It is widely believed that postpollination barriers show evidence of reinforcement or natural selection. Even though, the hummingbirds transfer pollen between Costus pulverulentus and Costus scaber, hybridization rarely occur. Pollenpistil incompatibilities are considered to be the major reason for this non-hybridization process. So it can be stated beyond doubt that postpollination barriers prevent incompatible hybridization and thus reinforce the speciation process within the genus Costus.

Evolution of Hummingbird pollination in Heliconia
Study of rapid speciation and the evolution of hummingbird pollination in Neotropical Heliconia are equally interesting for a botany enthusiast. Heliconia, as in the case of Costus, is also a humming bird-pollinated plant and found in all sorts of habitats at all elevations. Heliconia species that are considered in this research paper are Heliconia beckneri and H. tortuosa, two species that cooccur in most of the habitats. Even though the sympatric species, Heliconia beckneri and H. tortuosa are similar in the form and structure of their flowers, hybridization does not occur in their natural habitats. It is found that this happens mainly because of the difference in pollen deposition sites. Though the shape of the Heliconia flowers matched with the shape of the birds bills, what differed was some f the flower characteristics, especially the curvature of the flowers. The birds are forced to feed from the flowers at different angles due to the difference in flower curvature and this naturally facilitates the pollen deposition process by making it fall at different parts of the flower such as anthers, stigma, lower lobe and upper lobe of the flower. Pollen deposits at different sites act as a pollination barrier and thus the risk of hybridization is reduced and that in turn facilitates rapid speciation process.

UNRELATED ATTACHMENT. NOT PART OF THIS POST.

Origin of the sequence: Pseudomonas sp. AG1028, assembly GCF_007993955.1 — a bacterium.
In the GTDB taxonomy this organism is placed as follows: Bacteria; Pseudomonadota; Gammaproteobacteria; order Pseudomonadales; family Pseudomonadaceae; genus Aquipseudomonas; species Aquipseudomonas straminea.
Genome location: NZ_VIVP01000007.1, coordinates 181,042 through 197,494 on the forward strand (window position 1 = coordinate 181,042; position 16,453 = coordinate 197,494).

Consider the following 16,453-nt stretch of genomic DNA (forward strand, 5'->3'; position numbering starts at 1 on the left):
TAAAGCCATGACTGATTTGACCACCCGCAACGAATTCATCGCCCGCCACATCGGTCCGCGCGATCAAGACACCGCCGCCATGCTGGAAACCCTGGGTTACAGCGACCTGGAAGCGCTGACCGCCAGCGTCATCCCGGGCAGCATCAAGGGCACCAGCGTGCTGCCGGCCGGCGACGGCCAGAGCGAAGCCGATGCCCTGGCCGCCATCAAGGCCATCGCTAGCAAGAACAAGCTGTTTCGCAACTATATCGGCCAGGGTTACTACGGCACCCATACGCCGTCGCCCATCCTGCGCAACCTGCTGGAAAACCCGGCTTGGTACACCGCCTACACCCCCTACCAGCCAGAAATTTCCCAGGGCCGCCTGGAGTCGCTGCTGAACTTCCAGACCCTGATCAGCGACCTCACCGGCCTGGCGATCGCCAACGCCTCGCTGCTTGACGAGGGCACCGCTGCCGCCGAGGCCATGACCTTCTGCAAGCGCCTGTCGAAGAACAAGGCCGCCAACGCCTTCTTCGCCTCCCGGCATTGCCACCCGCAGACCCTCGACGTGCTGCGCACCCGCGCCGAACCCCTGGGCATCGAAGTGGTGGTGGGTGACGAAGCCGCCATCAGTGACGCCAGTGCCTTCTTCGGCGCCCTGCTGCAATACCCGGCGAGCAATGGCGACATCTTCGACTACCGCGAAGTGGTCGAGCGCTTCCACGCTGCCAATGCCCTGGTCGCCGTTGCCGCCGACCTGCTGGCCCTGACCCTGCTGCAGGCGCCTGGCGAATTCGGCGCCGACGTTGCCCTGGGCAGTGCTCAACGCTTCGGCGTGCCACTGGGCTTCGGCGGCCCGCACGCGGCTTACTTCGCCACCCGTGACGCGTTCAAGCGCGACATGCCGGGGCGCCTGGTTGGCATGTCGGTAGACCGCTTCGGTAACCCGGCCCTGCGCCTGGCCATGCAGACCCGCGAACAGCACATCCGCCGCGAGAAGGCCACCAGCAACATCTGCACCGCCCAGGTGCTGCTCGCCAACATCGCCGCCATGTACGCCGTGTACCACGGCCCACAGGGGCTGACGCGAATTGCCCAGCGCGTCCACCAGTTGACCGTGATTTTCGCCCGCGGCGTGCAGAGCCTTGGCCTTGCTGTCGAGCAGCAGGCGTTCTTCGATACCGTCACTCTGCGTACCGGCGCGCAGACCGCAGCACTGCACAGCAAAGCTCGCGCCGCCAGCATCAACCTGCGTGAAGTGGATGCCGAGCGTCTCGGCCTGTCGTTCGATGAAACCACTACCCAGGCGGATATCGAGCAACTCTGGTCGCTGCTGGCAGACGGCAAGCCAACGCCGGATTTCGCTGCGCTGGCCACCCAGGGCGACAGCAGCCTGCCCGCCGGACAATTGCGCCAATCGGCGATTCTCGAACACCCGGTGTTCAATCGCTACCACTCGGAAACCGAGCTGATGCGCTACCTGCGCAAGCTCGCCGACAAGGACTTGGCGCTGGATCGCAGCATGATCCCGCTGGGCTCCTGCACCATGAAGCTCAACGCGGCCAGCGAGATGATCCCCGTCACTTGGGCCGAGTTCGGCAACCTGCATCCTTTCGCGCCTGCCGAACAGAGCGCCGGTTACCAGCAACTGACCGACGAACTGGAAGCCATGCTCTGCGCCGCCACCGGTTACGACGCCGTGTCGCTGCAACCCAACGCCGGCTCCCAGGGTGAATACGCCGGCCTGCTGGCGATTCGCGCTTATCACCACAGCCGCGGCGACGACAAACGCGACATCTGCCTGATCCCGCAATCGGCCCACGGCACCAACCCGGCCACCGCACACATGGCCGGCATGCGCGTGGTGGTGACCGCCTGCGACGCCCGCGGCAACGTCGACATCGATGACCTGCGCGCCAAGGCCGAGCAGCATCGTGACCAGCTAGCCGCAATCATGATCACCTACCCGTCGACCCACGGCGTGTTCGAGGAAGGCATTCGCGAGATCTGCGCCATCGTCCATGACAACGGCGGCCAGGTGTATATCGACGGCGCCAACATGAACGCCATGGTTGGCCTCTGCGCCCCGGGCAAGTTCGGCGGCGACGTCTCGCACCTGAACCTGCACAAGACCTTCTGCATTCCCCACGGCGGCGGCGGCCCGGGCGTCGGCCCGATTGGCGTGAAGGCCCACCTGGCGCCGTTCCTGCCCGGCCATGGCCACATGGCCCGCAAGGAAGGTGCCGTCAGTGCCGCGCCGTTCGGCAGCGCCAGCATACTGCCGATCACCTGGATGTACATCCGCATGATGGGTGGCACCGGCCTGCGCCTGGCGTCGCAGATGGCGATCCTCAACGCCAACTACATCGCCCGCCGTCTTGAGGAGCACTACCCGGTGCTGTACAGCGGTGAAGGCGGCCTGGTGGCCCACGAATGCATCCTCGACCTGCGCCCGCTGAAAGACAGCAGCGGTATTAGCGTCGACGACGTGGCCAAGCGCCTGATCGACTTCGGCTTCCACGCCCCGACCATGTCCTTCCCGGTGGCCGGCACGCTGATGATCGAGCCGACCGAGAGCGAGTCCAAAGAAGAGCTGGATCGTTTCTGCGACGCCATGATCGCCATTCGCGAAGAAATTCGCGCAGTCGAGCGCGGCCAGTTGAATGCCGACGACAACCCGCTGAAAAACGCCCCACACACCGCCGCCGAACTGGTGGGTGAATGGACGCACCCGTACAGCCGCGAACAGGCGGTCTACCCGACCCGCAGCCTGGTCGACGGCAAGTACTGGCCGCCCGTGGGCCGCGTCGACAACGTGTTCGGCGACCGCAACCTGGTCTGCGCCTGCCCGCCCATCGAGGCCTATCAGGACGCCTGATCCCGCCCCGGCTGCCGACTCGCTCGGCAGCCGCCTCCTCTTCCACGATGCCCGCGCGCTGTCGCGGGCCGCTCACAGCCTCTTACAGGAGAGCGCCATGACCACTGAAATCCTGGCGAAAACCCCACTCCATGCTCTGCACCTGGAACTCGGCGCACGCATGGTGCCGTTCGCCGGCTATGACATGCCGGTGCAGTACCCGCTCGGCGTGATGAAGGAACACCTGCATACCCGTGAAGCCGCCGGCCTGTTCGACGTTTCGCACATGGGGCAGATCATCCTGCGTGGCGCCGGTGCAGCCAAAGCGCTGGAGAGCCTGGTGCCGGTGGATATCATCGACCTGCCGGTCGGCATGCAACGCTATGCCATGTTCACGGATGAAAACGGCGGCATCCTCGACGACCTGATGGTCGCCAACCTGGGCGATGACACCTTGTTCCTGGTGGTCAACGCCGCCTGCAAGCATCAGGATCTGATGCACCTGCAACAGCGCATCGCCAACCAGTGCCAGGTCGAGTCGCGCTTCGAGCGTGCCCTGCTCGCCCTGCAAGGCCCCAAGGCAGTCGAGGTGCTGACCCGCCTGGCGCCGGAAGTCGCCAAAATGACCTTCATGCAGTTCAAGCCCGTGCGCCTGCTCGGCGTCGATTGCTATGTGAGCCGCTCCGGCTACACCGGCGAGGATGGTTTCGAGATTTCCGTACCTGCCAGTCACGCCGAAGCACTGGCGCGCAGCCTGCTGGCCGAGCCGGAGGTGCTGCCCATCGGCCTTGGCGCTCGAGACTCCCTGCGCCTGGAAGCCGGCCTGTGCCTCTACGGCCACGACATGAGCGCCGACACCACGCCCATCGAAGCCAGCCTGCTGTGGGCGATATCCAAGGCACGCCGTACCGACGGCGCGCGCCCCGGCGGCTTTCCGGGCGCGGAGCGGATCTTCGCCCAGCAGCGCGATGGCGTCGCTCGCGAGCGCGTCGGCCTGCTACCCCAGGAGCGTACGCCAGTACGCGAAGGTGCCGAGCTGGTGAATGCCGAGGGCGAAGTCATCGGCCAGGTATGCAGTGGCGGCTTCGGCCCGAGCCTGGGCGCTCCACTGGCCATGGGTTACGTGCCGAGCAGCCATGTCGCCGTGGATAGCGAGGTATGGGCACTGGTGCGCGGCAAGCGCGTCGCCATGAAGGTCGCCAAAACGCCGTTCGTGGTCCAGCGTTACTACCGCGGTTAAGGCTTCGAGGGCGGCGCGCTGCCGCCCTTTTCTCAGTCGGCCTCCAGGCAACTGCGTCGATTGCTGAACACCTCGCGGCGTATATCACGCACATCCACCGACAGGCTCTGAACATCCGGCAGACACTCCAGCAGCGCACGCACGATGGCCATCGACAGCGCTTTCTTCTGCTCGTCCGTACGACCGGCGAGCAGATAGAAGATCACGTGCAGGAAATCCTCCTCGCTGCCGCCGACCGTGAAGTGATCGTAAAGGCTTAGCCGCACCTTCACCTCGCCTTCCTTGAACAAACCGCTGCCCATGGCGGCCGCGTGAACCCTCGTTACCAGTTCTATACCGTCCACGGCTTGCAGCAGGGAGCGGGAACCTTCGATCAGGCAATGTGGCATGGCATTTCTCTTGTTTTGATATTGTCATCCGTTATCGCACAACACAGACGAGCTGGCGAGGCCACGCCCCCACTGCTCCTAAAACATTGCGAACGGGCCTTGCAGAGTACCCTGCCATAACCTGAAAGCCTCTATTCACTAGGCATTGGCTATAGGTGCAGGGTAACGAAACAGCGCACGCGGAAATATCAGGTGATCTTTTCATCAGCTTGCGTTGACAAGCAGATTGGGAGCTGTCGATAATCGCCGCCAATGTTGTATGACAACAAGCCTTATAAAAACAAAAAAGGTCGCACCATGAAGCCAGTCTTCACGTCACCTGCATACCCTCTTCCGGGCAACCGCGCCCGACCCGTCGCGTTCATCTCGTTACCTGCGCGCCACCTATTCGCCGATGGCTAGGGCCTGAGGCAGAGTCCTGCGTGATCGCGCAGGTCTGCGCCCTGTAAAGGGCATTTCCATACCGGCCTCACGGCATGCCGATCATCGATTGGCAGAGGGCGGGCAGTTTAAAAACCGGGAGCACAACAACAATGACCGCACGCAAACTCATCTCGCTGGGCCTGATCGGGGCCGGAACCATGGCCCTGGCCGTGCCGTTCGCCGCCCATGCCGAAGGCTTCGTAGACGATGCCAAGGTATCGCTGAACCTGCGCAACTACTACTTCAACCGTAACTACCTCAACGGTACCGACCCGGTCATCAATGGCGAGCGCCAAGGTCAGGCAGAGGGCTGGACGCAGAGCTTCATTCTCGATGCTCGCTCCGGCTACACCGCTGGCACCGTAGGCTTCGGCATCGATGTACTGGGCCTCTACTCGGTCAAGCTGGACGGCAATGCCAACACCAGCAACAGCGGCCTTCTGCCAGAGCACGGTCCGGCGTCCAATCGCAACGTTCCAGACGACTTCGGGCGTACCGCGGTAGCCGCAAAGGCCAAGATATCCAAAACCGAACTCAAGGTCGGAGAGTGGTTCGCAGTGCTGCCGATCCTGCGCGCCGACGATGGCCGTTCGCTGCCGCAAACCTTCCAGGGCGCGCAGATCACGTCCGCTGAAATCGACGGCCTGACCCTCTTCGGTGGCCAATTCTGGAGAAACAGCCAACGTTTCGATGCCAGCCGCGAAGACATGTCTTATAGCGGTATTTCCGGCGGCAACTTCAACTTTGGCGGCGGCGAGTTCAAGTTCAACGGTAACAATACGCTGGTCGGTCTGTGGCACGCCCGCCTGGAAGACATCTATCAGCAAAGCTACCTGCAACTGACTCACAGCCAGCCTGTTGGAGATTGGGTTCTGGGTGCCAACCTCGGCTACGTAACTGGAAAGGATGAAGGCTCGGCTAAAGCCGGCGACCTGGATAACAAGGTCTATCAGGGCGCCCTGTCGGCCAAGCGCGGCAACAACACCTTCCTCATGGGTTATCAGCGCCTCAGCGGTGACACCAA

Evolution of Hummingbird Pollination in Costus and Heliconia A Comparative Analysis
Researchers have many well-supported theories on the rapid speciation and the evolution of Hummingbird pollination that supported the plant diversification found in the Neotropical forests. But, in fact, understanding sympatric speciation process is a difficult task for even a hard-core botany enthusiast. Since Costus and Heliconia are species rich and many sympatric species within the genus are available in both of these plant geneses, it is reasonable to suggest these plant geneses for further research studies related to the rapid speciation and the evolution of Hummingbird pollination processes.